Today in Houston the weather was awful. Torrential downpours, loud thunder and lightning that filled the sky. During a quick break in the rain, I headed out to check on my horses so we could spend some time outside even if it was only brief. They’re staying with my incredible trainer Kim Simpson while our home is being built and I like to spend as much time as possible with them. As I headed down a 7-lane stretch of highway, a small Jack Russell Terrier type dog was frantically running the same direction I was headed, only on the opposite side of the road. He was headed into oncoming traffic.
I pulled alongside of him in the turn lane and opened my door, jumped out and crouched to the ground and called him. No such luck, he kept running. Another vehicle pulled in front of me and and forced the dog into a gas station, blocking traffic. I followed suit and we blocked the whole three lanes and off he went to the parking lot.
As I pulled my car off the road, someone yelled obscenities at us, I can only assume for making them more late to work. The woman and I tried to coax the dog to us with treat samples I had in the back of my truck. Still, nothing. This terrified dog took off again, back to the road, back to oncoming traffic. We followed on foot and it was likely our more visible size that protected him from an immediate death by automobile. We followed for half a mile and the dog ducked off the road and we were able to push him farther along. He was drenched and scared and didn’t know if he could trust us.
Eventually he ran back into the woods and there was no way we could find him with only two of us. We gave each other a hug and said thanks for trying and we both parted ways. All day long though, I kept thinking of two things.
1. If only we had one more person. With one more person, I know this dog would be safe.
2. Who in the Hell didn’t stop? Hundreds of cars passed this dog and then us chasing this dog and no one else stopped. All we needed was one more person to close all sides and we would be telling another story, networking a lost dog who needs his family or a home.
There have been times in my life, many actually, where I haven’t stopped. I was young, I was late, I was preoccupied, I looked the other way. I can’t do that anymore. All I could think about was “What if that was my dog? No one is helping. I would be hysterical. I have to do something.” The truth is we all have to do something. It doesn’t matter if you can’t keep the dog. A shelter is better than a highway. Do something.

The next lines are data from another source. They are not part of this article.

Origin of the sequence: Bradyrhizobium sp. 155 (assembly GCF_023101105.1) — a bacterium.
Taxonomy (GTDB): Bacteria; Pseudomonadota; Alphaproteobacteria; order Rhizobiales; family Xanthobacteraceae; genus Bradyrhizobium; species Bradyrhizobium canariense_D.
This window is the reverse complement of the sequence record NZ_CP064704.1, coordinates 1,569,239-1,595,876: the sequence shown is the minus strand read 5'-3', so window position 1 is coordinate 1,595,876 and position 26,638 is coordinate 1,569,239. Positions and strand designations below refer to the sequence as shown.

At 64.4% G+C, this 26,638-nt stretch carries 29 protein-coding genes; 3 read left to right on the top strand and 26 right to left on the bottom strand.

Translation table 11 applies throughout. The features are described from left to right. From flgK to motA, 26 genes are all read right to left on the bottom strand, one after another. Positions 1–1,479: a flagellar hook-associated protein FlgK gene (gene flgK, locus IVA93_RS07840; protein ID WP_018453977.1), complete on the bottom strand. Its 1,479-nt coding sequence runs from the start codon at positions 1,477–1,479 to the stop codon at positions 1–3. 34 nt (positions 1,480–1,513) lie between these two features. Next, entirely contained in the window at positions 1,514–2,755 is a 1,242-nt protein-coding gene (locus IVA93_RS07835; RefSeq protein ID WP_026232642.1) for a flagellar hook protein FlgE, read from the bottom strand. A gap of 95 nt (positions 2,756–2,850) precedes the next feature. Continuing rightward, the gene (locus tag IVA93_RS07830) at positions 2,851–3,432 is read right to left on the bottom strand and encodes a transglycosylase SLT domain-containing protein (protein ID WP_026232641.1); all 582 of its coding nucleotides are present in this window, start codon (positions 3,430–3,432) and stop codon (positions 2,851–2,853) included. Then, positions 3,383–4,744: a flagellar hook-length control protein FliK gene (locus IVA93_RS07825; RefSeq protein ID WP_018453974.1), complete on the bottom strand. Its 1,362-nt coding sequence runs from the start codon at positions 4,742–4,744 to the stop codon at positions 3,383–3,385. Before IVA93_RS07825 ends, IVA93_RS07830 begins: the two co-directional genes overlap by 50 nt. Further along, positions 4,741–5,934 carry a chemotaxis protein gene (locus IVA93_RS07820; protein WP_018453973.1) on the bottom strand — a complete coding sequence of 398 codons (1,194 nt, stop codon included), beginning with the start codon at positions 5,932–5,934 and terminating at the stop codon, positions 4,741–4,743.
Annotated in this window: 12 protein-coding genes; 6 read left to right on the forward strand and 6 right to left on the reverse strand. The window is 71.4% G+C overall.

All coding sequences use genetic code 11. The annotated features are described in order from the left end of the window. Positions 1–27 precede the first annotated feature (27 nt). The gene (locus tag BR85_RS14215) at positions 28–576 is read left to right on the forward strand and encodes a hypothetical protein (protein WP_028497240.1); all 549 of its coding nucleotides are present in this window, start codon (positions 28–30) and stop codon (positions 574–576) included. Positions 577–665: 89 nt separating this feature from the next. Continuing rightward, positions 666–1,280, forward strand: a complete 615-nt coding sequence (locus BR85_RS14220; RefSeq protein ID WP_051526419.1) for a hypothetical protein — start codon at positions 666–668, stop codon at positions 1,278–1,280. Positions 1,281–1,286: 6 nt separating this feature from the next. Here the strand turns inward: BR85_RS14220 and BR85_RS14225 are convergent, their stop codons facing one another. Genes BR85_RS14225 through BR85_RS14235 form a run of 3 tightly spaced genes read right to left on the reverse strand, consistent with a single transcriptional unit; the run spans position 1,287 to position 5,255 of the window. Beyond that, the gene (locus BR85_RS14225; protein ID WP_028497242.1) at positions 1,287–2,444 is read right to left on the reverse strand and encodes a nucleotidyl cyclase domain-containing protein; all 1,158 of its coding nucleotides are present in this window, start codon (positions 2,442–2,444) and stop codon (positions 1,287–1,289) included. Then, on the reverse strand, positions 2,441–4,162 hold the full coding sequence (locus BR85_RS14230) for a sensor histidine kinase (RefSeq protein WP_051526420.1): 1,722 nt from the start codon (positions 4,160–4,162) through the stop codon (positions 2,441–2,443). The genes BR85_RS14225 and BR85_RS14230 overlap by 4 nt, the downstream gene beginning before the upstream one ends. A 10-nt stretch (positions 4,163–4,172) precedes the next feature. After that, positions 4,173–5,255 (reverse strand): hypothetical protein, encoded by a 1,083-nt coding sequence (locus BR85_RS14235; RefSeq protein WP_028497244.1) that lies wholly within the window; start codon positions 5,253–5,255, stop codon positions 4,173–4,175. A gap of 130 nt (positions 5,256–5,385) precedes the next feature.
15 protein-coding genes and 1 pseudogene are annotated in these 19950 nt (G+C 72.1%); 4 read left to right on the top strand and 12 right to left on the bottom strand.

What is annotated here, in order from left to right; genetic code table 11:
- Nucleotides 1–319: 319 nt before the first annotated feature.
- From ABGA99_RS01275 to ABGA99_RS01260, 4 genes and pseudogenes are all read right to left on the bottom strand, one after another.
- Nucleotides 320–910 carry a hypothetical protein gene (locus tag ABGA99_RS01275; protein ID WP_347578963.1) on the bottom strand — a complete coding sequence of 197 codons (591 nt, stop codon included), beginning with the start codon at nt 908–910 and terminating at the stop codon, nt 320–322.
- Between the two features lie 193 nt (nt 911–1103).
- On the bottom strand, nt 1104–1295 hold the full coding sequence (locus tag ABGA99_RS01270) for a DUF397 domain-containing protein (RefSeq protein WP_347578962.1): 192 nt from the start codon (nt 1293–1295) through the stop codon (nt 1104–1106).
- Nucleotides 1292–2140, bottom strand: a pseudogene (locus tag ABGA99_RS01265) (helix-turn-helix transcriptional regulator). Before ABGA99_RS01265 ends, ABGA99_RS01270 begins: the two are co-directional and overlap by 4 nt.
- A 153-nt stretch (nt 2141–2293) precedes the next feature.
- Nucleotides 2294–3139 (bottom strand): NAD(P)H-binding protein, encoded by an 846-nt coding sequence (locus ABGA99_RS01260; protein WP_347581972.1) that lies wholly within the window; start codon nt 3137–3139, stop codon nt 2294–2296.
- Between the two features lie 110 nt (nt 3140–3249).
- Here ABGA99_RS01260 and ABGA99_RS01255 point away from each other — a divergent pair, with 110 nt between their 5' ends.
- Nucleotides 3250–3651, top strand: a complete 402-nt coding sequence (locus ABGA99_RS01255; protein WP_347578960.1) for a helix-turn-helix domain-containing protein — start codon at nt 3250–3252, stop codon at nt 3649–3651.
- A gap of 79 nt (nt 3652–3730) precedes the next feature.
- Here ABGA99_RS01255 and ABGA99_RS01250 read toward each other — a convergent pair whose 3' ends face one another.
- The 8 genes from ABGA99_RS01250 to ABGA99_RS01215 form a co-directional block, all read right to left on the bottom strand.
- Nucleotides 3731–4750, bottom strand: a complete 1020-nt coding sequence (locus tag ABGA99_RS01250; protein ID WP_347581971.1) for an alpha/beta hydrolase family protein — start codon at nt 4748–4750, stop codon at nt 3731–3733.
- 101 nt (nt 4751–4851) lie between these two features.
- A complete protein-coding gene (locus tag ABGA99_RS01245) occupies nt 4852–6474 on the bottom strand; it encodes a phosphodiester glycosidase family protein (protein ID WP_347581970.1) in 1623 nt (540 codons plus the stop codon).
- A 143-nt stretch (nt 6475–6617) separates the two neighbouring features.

I know we are all the same… It doesn’t really affect us until it’s personal. I have been thinking about animal welfare in general and I wonder why we are all so afraid to make the situation personal? It should be personal and we all just have to start to see it that way. My new rescue horses have taught me this.
Because of them I feel like I am further connected to the animal spirit and recognize the heart in all living things. In just a few weeks Lucille, the mother horse, has left the SPCA—who rescued her suffering from a gunshot wound—had a baby, and become accustomed to people again. She WANTS to be around us. She is learning the pleasure of soft human touch. As I sit in the pasture with them right now as I write this, it amazes me that this creature — instinctually flighty and not trusting of those higher on the food chain— has had a complete turnaround and shows me and anyone willing to be patient how much she has to give the world…. Even when for a time the world turned their back on her. It’s incredible to think that some people cannot recognize that potential in all things. Especially dogs… Many of which have historically been BRED for companionship and are known the world over as “man’s best friend.”
Today as I reflect with my horses (pictured at right), I am wondering how so many inspirational people do it. How do they keep fighting the fight in the face of such a lack of care sometimes? It’s because their hearts are big and they listen to their gut. They know they are doing the right thing, they know they are making a difference. Whether for one or many, every step is progress. It’s these people that inspire me to do better. To start small and get bigger. Thank you to a few tireless workers who inspire me all the time: Mike Arms, Ashley Owen Hill (pictured below), Mary Ellen Arbuckle, Teresa Bues and all of you reading this who advocate for animals. Together, let our voices grow.
So when you see a dog on the street or in a shelter that may no
t be your favorite breed, or have your favorite look, or may not have been by your side through thick and thin, remember that it IS all those things (and so much more) to someone. Or if it isn’t, it most certainly deserves to be. Reach out and DO something. Start small and grow. Talk to people about the problem. Volunteer once a month or once a year. Donate when you can. Adopt. Foster. Don’t be afraid to tell your friends to spay and neuter their dogs.
There are four million homeless dogs in the US every year and hundreds of millions of us. Start small, but go big. We can all make a difference if we try. Think if it was your dog. What would you want someone to do?
Share your thoughts by commenting. This is a place for dialogue!
This article was written by LIFE+DOG publisher Brett Chisholm.
To read more from Brett, visit his blog on our site.